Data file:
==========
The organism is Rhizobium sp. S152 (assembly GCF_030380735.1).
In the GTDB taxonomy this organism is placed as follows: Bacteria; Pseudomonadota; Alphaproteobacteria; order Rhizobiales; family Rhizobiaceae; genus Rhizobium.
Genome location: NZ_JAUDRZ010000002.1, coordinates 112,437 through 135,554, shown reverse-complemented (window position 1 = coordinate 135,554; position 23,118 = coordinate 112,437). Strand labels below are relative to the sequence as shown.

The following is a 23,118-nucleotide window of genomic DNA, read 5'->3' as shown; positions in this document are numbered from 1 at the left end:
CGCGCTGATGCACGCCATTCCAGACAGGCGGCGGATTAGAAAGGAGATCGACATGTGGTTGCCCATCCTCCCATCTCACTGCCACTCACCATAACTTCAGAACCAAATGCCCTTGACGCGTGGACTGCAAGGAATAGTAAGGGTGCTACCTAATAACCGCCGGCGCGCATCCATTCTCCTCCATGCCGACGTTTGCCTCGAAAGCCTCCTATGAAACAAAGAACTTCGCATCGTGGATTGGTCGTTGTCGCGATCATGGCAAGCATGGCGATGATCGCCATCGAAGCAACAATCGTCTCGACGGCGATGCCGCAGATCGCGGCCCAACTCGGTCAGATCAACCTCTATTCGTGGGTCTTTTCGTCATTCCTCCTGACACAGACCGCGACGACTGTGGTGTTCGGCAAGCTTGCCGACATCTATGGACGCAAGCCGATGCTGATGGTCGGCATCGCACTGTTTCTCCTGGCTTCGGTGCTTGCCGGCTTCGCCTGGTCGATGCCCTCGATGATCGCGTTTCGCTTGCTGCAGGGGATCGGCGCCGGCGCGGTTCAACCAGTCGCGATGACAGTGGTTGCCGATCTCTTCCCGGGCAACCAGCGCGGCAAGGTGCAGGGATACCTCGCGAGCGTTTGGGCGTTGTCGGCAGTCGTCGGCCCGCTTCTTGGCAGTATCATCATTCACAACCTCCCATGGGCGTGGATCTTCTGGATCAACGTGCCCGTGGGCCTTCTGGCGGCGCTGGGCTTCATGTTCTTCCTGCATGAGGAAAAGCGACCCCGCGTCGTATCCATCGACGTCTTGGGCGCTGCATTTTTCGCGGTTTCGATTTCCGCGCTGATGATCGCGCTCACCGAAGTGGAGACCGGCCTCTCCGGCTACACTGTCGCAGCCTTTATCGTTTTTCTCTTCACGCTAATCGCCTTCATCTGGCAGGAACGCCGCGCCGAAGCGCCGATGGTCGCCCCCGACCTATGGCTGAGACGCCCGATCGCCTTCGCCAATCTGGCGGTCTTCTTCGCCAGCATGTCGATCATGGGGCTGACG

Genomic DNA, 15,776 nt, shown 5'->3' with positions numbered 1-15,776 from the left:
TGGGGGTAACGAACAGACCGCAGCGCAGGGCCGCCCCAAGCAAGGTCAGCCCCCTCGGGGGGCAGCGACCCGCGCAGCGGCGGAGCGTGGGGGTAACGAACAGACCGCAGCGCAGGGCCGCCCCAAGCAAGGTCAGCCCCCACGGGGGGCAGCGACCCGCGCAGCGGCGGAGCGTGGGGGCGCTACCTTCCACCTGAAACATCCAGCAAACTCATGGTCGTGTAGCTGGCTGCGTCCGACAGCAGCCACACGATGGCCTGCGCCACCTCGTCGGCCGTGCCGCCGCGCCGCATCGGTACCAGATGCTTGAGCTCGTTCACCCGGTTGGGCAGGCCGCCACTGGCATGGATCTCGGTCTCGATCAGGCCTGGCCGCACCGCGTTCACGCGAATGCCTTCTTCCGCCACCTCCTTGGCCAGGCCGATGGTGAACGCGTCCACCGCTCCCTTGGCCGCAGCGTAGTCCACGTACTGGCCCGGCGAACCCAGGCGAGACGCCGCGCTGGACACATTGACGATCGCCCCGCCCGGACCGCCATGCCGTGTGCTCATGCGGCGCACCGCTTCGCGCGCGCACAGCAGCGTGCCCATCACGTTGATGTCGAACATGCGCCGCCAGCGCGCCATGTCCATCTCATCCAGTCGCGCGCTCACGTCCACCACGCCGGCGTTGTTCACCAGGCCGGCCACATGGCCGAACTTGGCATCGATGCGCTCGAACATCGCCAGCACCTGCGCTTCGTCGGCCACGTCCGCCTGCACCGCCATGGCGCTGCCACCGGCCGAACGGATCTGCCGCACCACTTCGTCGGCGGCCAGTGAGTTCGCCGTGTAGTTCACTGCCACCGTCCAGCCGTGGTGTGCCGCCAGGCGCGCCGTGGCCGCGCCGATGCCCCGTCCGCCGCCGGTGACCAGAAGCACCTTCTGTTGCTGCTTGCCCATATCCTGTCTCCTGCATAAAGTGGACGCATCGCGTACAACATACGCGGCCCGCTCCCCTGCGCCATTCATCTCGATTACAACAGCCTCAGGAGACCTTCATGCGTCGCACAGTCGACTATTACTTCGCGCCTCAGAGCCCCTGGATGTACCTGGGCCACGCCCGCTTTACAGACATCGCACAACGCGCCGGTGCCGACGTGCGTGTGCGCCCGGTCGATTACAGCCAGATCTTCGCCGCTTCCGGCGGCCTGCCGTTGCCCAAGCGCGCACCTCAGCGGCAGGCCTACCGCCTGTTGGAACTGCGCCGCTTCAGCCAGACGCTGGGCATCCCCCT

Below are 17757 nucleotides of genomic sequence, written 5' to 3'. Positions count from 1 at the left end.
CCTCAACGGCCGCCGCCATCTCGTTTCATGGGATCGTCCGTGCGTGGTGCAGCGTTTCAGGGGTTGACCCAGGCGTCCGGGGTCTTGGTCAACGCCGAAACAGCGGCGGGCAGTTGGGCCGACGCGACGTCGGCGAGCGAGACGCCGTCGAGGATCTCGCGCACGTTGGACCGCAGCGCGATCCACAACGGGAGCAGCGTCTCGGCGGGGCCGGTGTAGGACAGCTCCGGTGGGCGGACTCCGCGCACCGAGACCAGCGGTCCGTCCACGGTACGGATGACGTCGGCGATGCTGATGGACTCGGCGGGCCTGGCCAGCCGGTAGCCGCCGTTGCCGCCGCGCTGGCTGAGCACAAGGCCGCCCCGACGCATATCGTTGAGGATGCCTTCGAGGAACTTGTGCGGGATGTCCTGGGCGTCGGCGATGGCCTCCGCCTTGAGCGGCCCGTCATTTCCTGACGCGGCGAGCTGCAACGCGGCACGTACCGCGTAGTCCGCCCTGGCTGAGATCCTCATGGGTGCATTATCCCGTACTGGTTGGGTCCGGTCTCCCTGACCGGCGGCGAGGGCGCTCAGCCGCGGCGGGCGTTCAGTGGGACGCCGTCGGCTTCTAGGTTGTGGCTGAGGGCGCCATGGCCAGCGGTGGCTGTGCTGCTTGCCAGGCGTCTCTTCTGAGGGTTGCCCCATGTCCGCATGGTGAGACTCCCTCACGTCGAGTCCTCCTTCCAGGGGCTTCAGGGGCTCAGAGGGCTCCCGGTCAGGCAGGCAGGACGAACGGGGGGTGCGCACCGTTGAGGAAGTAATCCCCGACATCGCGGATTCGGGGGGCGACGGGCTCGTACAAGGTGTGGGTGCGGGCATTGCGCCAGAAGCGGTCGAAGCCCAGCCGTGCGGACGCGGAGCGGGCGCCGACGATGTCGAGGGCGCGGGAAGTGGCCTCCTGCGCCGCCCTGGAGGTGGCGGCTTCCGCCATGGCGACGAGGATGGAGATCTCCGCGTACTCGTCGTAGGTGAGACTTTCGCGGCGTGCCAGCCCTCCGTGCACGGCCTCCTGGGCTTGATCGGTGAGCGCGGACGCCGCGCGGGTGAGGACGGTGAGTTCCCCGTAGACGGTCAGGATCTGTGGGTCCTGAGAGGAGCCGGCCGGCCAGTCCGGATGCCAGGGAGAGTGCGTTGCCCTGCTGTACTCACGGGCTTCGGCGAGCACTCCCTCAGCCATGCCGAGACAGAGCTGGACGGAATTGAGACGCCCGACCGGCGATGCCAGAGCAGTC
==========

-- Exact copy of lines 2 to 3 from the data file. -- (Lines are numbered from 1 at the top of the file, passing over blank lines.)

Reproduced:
In the GTDB taxonomy this organism is placed as follows: Bacteria; Pseudomonadota; Alphaproteobacteria; order Rhizobiales; family Rhizobiaceae; genus Rhizobium.
Genome location: NZ_JAUDRZ010000002.1, coordinates 112,437 through 135,554, shown reverse-complemented (window position 1 = coordinate 135,554; position 23,118 = coordinate 112,437). Strand labels below are relative to the sequence as shown.